Vallee said that the resulting damage was comparable to a Category 2 or 3 hurricane. What concerns him and state officials is that Rhode Island was only “brushed” by Sandy. With climate warming, Vallee predicts there were be more volatile weather events along with a rise in sea level, placing the state even more at risk.
“We are a tremendously vulnerable state,” Vallee said. “We are at a point on the planet where we are going to be in harm’s way.”
Boothroyd explained to the audience the state’s glacial geology and how a predicted three- to five-feet sea-level rise by the year 2100 will alter the coastline, putting some residential areas along the South Shore underwater.
Using aerial photographs, Boothroyd demonstrated the erosion that has occurred in 30 years along the South Shore and explained that such erosion was originally predicted to occur within an 80- to 100-year time span.
He also demonstrated how natural ocean processes work on shorelines by constantly moving and shifting sand barriers, such as at Napatree Point in Westerly. His point was that washover fans of sand that are a result of large storms should not necessarily be moved back onto beaches. Removing a washover fan makes that area much more susceptible to flooding during the next storm because if the sand remained it would slow the flow of water inland.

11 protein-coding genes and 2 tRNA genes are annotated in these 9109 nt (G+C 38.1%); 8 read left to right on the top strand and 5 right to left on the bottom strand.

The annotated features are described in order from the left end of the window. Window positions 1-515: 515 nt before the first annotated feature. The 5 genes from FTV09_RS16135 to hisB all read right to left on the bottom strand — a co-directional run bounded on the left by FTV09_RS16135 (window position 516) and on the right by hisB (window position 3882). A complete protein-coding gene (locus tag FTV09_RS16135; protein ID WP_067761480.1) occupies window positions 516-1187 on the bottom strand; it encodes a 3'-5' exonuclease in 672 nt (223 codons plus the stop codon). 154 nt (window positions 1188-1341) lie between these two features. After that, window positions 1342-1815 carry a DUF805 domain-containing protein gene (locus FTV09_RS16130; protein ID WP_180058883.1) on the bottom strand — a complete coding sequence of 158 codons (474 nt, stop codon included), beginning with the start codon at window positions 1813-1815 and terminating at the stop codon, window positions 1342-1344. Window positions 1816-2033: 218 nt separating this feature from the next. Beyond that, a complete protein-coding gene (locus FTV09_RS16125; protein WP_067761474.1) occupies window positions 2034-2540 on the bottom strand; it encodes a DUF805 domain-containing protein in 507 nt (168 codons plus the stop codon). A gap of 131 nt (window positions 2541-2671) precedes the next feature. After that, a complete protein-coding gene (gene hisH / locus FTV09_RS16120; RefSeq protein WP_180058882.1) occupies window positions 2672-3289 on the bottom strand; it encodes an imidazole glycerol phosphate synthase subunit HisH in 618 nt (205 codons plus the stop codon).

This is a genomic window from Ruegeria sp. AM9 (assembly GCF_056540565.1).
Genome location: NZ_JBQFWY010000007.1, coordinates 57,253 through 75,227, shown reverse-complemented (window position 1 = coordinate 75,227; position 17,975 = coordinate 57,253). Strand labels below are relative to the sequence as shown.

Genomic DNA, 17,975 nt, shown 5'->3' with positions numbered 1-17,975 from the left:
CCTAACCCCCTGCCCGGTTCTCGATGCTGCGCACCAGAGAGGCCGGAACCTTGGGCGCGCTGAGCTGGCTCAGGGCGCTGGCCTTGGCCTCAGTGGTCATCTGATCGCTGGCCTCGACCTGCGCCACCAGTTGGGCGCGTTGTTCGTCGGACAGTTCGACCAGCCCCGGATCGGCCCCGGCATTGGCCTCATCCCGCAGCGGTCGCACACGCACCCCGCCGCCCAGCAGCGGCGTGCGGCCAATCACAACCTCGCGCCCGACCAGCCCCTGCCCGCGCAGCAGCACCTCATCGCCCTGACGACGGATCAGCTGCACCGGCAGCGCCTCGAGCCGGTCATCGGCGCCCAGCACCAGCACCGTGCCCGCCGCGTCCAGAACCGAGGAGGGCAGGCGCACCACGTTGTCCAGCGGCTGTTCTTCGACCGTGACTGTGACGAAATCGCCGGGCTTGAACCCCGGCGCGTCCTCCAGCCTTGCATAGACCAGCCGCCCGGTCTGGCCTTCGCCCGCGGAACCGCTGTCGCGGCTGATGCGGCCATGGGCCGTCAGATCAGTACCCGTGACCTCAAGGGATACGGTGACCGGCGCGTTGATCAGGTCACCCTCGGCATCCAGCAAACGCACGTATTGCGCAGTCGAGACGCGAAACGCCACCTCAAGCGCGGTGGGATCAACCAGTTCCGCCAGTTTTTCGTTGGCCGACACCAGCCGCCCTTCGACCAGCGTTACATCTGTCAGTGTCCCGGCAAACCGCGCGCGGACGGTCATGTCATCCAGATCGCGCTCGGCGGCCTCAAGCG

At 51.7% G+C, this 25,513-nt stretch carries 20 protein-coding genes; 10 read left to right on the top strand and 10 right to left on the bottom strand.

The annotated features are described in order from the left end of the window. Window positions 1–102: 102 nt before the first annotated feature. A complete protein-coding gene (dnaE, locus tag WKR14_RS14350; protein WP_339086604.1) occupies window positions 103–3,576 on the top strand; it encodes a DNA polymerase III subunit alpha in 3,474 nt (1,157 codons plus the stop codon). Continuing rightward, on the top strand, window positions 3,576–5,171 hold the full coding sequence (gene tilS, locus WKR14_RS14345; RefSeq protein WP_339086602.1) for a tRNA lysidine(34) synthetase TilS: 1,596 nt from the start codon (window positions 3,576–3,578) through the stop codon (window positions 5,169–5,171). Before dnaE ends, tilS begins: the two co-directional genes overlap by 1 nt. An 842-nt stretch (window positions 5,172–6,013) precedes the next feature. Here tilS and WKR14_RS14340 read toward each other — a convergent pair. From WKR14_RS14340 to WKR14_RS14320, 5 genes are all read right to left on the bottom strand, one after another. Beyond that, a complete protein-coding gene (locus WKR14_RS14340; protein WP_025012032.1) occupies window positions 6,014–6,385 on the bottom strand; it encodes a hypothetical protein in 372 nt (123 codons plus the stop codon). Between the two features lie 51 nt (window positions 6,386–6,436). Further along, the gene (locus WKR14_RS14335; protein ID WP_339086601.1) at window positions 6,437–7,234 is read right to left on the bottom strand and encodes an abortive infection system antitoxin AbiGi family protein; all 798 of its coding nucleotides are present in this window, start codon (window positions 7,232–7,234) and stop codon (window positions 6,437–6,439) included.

“Where possible leave the sand there,” Boothroyd said.
Residents questioned whether the sand could be safely placed back on the beaches, after events like Sandy. Boothroyd explained that it should be cleaned of all debris and that if dunes are being rebuilt, a process similar to road building should be conducted. Sand layers should be compacted and wet down prior to the next layer being placed on it.
Audience members asked questions about specific areas along the South Shore and how they fared after Sandy. Boothroyd explained that breaches of some of the sand barriers that affected fresh water ponds will restore themselves and close off to the ocean in time if left undisturbed.
Boothroyd advised coastal residents to leave sand movement undisturbed as much as possible.
“The worst thing you can do is beach scraping,” he said. ‘This is where you take a berm and make a fluff pile in front of your house.”
Boothroyd said that natural processes of wind and water will simply blow that sand away.
Beach SAMP overview